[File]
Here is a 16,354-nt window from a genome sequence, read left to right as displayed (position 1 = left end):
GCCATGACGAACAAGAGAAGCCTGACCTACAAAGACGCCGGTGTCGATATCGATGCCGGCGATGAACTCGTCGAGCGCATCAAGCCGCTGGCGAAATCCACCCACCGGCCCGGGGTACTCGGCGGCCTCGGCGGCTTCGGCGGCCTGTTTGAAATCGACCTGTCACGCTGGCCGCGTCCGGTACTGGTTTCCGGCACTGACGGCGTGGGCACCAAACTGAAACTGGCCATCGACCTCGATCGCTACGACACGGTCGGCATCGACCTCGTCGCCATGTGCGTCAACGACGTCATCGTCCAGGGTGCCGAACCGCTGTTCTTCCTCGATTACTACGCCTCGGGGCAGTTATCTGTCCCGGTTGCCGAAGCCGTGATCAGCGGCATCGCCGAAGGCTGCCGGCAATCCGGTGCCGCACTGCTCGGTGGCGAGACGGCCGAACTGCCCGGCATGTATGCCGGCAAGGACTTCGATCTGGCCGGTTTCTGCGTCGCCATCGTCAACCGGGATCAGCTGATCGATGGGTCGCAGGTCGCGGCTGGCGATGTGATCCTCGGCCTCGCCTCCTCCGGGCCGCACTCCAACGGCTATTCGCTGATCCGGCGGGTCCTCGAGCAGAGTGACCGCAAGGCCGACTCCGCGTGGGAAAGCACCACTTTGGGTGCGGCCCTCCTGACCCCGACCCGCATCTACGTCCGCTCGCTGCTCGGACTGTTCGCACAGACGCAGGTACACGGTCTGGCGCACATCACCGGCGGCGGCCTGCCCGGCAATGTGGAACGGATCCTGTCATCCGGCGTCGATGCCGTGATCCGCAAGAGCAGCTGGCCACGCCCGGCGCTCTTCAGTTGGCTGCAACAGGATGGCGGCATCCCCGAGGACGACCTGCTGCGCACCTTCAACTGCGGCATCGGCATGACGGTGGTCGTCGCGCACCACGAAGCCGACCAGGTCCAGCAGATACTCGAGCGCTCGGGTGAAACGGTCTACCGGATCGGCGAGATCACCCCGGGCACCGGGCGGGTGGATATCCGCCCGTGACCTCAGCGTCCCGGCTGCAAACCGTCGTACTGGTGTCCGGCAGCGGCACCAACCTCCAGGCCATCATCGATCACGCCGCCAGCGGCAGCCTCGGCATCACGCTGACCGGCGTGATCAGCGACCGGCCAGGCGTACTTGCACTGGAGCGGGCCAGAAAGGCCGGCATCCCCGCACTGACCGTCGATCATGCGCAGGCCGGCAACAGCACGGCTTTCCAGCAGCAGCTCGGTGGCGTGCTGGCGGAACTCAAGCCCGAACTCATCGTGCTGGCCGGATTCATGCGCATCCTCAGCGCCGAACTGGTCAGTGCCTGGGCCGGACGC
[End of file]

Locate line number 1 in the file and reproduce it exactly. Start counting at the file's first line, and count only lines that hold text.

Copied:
Here is a 16,354-nt window from a genome sequence, read left to right as displayed (position 1 = left end):